ROY BALLENTINE, Ballentine & Co., P.O. Box 1860, Wolfeboro, NH 03894; 603-569-1717. See article .
BATTEN CENTER FOR ENTREPRENEURIAL LEADERSHIP, Darden Graduate School of Business Administration, P.O. Box 6550, Charlottesville, VA 22906; 804-924-3220. See article .
HAROLD BRODY, Proskauer Rose Goetz & Mendelsohn, 2121 Ave. of the Stars, Suite 2700, Los Angeles, CA 90067; 310-557-2900. See article .
BARRY CAPPELLO, Cappello & McCann, 831 State St., Santa Barbara, CA 93101; 805-564-2444. See article .
CAREER TEAM, Christopher Kuselias, 3 Industrial Circle, Hamden, CT 06517; 203-407-8800. See article .
CELESTIAL SEASONINGS, 4600 Sleepytime Dr., Boulder, CO 80301; 303-530-5300. See article .
CHARLES COONRADT, The Game of Work, 1912 Sidewinder Dr., Suite 201, Park City, UT 84060; 800-438-6074. See article .
CREATIVE BUSINESS CONCEPTS, Paul Bleecker, One Technology Dr., Bldg. H, Irvine, CA 92618; 714-727-3104. See article .
DINARDO DESIGN, Jeff Dinardo, 64 Palmer Way, Carlisle, MA 01741; 508-371-0111. See article .
ERGONOMIC SCIENCES, Steve Marshall, 2672 Bayshore Pkwy., Suite 520, Mountain View, CA 94303; 415-964-3135.
GI APPAREL, Tony Prisco, 271 Adelphia Rd., Farmingdale, NJ 07727. See article .
MARGARET HARRIS, Butler & Harris, 3223 Smith, Suite 308, Houston, TX 77006; 713-526-5677. See article .
WILLIAM S. LAUFER, Dept. of Legal Studies, The Wharton School, University of Pennsylvania, 2207 Steinberg Hall, Philadelphia, PA 19104; 215-898-7693. See article .
JERRY MCADAMS, Watson Wyatt Worldwide, 8182 Maryland Ave., Suite 1001, St. Louis, MO 63105; 314-725-8760. See article .
NATIONAL COALITION ON ERGONOMICS, 1331 Pennsylvania Ave. NW, 1500 North, Washington, DC 20004; 202-293-3384.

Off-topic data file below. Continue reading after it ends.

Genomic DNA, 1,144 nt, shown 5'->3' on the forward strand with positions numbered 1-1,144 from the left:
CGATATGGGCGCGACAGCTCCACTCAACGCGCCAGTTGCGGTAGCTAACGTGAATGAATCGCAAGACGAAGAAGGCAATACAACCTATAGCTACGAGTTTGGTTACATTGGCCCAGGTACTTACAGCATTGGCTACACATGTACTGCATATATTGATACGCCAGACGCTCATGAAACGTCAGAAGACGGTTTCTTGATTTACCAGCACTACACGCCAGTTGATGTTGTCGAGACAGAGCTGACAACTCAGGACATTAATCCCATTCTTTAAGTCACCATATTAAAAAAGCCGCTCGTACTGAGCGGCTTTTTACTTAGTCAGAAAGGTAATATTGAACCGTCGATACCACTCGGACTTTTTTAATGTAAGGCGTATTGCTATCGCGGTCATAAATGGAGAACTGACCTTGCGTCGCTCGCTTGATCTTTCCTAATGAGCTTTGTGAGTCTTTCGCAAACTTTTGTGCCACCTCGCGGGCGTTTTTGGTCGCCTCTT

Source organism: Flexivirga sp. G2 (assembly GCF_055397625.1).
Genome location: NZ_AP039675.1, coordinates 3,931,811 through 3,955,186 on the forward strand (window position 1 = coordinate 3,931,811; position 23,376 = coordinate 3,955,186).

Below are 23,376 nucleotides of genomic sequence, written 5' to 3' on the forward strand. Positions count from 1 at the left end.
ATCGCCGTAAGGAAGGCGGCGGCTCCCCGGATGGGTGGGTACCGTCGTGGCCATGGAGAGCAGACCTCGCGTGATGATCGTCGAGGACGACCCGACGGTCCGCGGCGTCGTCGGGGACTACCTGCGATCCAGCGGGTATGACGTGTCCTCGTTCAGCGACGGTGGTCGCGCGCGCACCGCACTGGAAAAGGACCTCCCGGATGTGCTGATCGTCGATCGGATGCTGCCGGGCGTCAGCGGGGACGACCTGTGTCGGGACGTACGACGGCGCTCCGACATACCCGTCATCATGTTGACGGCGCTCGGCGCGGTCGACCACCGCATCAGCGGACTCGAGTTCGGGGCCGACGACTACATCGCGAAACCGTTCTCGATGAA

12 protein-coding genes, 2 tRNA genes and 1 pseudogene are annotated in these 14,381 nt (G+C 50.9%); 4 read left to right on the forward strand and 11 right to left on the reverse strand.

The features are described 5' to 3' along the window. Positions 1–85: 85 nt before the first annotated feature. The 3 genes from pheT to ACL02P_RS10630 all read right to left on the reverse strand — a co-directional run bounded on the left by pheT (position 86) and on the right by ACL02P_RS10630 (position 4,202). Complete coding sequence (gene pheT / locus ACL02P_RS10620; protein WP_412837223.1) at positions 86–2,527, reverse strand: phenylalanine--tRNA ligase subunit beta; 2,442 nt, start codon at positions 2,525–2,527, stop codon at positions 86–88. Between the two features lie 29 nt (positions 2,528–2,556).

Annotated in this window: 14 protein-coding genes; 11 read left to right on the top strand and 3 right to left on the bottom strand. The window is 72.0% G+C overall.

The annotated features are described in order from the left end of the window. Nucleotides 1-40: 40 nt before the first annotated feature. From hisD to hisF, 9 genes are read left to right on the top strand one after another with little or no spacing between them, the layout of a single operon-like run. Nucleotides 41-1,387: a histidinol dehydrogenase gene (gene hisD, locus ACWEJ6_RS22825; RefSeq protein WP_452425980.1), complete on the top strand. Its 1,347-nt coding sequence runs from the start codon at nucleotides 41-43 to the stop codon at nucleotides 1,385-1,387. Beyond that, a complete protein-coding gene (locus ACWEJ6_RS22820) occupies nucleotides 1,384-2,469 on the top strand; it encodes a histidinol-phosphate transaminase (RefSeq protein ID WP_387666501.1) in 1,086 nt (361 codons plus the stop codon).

NOELLE C. NELSON, A Winning Case, 2727 Second St., Suite 217, Santa Monica, CA 90405; 310-859-4604. See article .
OMNI TECH, Terry Anderson, N. 27 W. 23676 Paul Rd., Pewaukee, WI 53072; 414-523-3300. See article .
PARADYME, Tim Faber, 2000 Center Point Dr., Suite 2275; P.O. Box 210963, Columbia, SC 29221-0963; 800-948-8524. See article .
PRINT MANAGEMENT PARTNERS, Jim O'Brien, 640 Pearson St., Des Plaines, IL 60016; 847-699-2999. See article .
QUANTIC COMMUNICATIONS, Bill Dahl, 3 Riverside Dr., Andover, MA 01810; 508-681-1500. See article .
RELAX THE BACK CORP., Dairl Johnson, 880 Apollo St., Suite 353, El Segundo, CA 90245; 310-416-1077; firstname.lastname@example.org.
JEAN SHAMO, 24 Chickadee Rd., Hilton Head, SC 29926-1807; 803-681-9989. See article .
SIEBEL SYSTEMS, Tom Siebel, 1855 S. Grant St., San Mateo, CA 94402-2667; 415-295-5000. See article .
MARTY STEIN, 1800 E. Capitol Dr., Milwaukee, WI 53211; 414-332-3131. See article .
SWEETWATER SOUND, Chuck Surack, 5335 Bass Rd., Fort Wayne, IN 46808; 219-432-8176. See article .
VISUAL IN-SEITZ, Charles Engler, 225 Oak St., Rochester, NY 14608-1702; 716-454-4350. See article .
WOODPRO CABINETRY, David Carroll, 330 Walnut, Cabool, MO 65689; 417-962-5127.
RICHARD SAUL WURMAN, TED Conferences, P.O. Box 186, Newport, RI 02840. See article .
Susan Beck is a freelance writer in San Francisco.
Dr. Steven Berglas is a management consultant and a psychologist on the faculty of Harvard Medical School.
Norm Brodsky is the CEO of CitiStorage, in Brooklyn, N.Y.
Bo Burlingham is an editor at large at Inc. and is the editor of Street Smarts.
Christopher Caggiano is a staff writer at Inc.
Ami Chen Mills is a writer based in San Francisco.
Jim Collins runs a management laboratory in Boulder, Colo., and is the coauthor of Built to Last: Successful Habits of Visionary Companies.
Donna Fenn is a contributing editor at Inc.
Jay Finegan is a senior writer at Inc.
Jill Andresky Fraser is Inc.'s finance editor.
George Gendron is the editor-in-chief of Inc.
John Grossmann is editor and publisher of NewsReach, a monthly small-business newsletter based in Jamison, Pa.
Stephanie Gruner is a staff writer at Inc.
Phaedra Hise is a staff writer at Inc.
Michael Hopkins is an executive editor at Inc.
Sarah Schafer is a staff writer at Inc. Technology.
Jerry Useem is an associate editor at Inc.